What’s remarkable about China’s wind sector is the speed and scale of its expansion. Wind generators are up and operating within nine months of breaking ground. This has resulted in the dramatic upward revision of the country’s wind deployment targets. Three years ago China’s 2020 target was set at 30GW, today it’s a massive 200GW.
Last month, the National Development Reform Commission Energy Research Institute released China’s first wind development plan to 2050. A whopping 1000GW – enough to provide 17 per cent of China’s electricity needs – will be built and operating by mid Century.
Given China’s track record of smashing its own deployment targets – such as the revising upwards seven fold increase in their 2020 target in just three years – it is a near fait accompli that in 2050, China could have in excess of 3000GW of wind power operating, providing half of the country’s electricity demand.
Nuclear power, on the other hand, is a tale of decline.
China’s wind sector overshadows the 11GW worth of nuclear in their electricity supply. In only six years, wind has blossomed to deliver 55 per cent more electricity grid each year than nuclear – an energy source the Chinese have been building for the 26 years.
The growth of nuclear in China, although slow, has slowed further since the Fukushima meltdown in Japan. The Chinese have downgraded the country’s forecast for nuclear power’s contribution to the electricity supply. The original 2020 target of 86GW has been abandoned in favour of a modest 40-60GW.
Government concerns about the safety of existing nuclear reactors is now the key factor in slowing the expansion of nuclear power. Chinese Environment Minister Zhou Shengxian concedes, “Safety standards of China’s early-phase nuclear facilities are relatively low, operation times are long, some facilities are obsolete and the safety risks are increasing.” Worryingly this prognosis includes a plant owned China Light & Power, the parent of Australian company TRUenergy, which hopes to list on the Australian Stock Exchange in 2012.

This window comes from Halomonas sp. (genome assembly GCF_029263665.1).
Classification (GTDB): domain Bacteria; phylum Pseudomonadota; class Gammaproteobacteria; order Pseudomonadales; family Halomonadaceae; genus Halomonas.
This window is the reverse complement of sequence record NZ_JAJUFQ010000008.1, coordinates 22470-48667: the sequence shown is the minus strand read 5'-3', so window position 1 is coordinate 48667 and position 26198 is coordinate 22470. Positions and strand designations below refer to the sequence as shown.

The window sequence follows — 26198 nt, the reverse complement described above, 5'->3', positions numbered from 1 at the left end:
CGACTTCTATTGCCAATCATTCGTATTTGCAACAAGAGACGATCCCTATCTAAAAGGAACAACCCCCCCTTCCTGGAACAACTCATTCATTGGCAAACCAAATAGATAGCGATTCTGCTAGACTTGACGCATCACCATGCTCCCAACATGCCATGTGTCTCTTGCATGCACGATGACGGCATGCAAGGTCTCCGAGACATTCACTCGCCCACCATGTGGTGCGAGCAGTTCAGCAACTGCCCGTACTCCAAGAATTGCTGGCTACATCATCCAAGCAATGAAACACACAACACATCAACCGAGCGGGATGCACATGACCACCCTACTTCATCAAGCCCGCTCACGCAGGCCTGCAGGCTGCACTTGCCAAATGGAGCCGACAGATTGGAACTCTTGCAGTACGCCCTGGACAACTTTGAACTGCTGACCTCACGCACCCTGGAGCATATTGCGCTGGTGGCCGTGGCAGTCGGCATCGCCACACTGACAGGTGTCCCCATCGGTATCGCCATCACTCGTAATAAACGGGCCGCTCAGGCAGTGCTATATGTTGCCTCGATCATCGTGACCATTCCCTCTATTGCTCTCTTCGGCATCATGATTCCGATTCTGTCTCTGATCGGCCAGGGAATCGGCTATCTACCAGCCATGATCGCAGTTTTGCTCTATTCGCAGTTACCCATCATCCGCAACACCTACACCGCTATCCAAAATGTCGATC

Cheap Chinese nuclear relied on outdated second-generation designs that could be built with more than 70 percent local content. China won’t be rushing to build third-generation plants when over 80 percent imported content. Then there’s the fact no third generation plant has been built and completed anywhere worldwide.
In China, and globally, wind power will stay well ahead of nuclear for decades and replace it altogether.
So, what implications will the dramatic shift in China’s energy mix have for Australia?
China’s massive deployments will be driving renewables down the cost curve, so Australia can invest in wind today with certainty the technology is a wise long-term investment.
These cost reductions will make Australia’s inevitable transition to a 100 percent renewable energy much cheaper. It will certainly be cheaper than what was estimated in the award winning Zero Carbon Australia Stationary Energy plan published by energy think tank Beyond Zero Emissions and the University of Melbourne Energy Institute last year.
Australia’s balance of trade is another consideration. Chinese demand for Australia’s coal exports will soften with their renewable energy build up. We can’t simply depend on balancing trade with dirty commodity exports such as coal and gas and must concentrate on a diversified economy rather than one at risk of a terrible case of Dutch disease.
Ramping up renewable energy deployment is the only way for Australian firms to learn through doing to create niche products to compete with cheap Chinese and leading German technology. Without an immediate rollout of renewables there is no way for us to secure the lucrative economic opportunities associated with our intellectual capital and world-class engineering capabilities.
For years, status quoists used China as an excuse for why Australia shouldn’t invest in renewables. An unsustainable excuse as China is reinforcing her ambitious renewable energy program with a fossil fuel all-energy cap.
Supporting renewables is an economy-wide primary energy limit of 120,000 petajoules (4.1 billion tones of coal equivalent), China’s carbon emissions will flatline from 2015. The cap is seven-times Australia’s current primary energy production (17,055 petajoules), which is extraordinary for a nation 60 times our population.
Australia must wake up. The Asian giant China provides the perfect rationale, and now even a model, for leadership for rolling out renewables and decarbonising our economy.
Matthew Wright is executive director of Beyond Zero Emissions and 2010-11 Young Environmentalist of the Year